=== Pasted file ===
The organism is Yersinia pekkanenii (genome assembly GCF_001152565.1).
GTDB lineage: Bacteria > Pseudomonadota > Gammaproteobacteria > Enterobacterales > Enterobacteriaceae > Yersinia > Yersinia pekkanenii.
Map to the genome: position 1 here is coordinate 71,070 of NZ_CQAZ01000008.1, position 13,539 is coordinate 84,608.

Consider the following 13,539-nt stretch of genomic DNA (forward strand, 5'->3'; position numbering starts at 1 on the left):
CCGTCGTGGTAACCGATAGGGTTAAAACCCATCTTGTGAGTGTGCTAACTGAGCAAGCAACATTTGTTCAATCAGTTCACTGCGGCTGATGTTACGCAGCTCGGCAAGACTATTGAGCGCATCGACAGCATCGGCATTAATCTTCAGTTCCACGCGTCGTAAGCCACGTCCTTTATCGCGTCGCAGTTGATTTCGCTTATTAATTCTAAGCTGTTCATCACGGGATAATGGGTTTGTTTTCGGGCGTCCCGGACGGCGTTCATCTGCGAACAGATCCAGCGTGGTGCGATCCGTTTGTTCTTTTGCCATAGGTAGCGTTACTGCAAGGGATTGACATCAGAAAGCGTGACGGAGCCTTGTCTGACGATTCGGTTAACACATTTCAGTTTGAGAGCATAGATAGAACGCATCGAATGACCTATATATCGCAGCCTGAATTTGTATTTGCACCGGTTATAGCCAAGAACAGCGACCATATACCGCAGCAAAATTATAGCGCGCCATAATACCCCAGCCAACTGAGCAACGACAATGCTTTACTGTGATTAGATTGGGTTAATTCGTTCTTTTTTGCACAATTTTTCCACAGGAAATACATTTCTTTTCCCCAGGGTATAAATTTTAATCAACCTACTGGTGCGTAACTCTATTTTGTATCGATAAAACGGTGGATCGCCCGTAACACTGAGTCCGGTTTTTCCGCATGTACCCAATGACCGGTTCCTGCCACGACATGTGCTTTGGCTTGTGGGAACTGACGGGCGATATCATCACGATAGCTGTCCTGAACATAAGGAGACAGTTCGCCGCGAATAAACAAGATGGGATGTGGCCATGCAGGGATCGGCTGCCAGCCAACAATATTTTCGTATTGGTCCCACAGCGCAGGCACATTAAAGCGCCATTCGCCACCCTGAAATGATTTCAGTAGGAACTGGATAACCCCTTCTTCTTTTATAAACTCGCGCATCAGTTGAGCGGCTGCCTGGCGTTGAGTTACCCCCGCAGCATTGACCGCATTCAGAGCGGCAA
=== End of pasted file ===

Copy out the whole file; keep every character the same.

The organism is Yersinia pekkanenii (genome assembly GCF_001152565.1).
GTDB lineage: Bacteria > Pseudomonadota > Gammaproteobacteria > Enterobacterales > Enterobacteriaceae > Yersinia > Yersinia pekkanenii.
Map to the genome: position 1 here is coordinate 71,070 of NZ_CQAZ01000008.1, position 13,539 is coordinate 84,608.

Consider the following 13,539-nt stretch of genomic DNA (forward strand, 5'->3'; position numbering starts at 1 on the left):
CCGTCGTGGTAACCGATAGGGTTAAAACCCATCTTGTGAGTGTGCTAACTGAGCAAGCAACATTTGTTCAATCAGTTCACTGCGGCTGATGTTACGCAGCTCGGCAAGACTATTGAGCGCATCGACAGCATCGGCATTAATCTTCAGTTCCACGCGTCGTAAGCCACGTCCTTTATCGCGTCGCAGTTGATTTCGCTTATTAATTCTAAGCTGTTCATCACGGGATAATGGGTTTGTTTTCGGGCGTCCCGGACGGCGTTCATCTGCGAACAGATCCAGCGTGGTGCGATCCGTTTGTTCTTTTGCCATAGGTAGCGTTACTGCAAGGGATTGACATCAGAAAGCGTGACGGAGCCTTGTCTGACGATTCGGTTAACACATTTCAGTTTGAGAGCATAGATAGAACGCATCGAATGACCTATATATCGCAGCCTGAATTTGTATTTGCACCGGTTATAGCCAAGAACAGCGACCATATACCGCAGCAAAATTATAGCGCGCCATAATACCCCAGCCAACTGAGCAACGACAATGCTTTACTGTGATTAGATTGGGTTAATTCGTTCTTTTTTGCACAATTTTTCCACAGGAAATACATTTCTTTTCCCCAGGGTATAAATTTTAATCAACCTACTGGTGCGTAACTCTATTTTGTATCGATAAAACGGTGGATCGCCCGTAACACTGAGTCCGGTTTTTCCGCATGTACCCAATGACCGGTTCCTGCCACGACATGTGCTTTGGCTTGTGGGAACTGACGGGCGATATCATCACGATAGCTGTCCTGAACATAAGGAGACAGTTCGCCGCGAATAAACAAGATGGGATGTGGCCATGCAGGGATCGGCTGCCAGCCAACAATATTTTCGTATTGGTCCCACAGCGCAGGCACATTAAAGCGCCATTCGCCACCCTGAAATGATTTCAGTAGGAACTGGATAACCCCTTCTTCTTTTATAAACTCGCGCATCAGTTGAGCGGCTGCCTGGCGTTGAGTTACCCCCGCAGCATTGACCGCATTCAGAGCGGCAA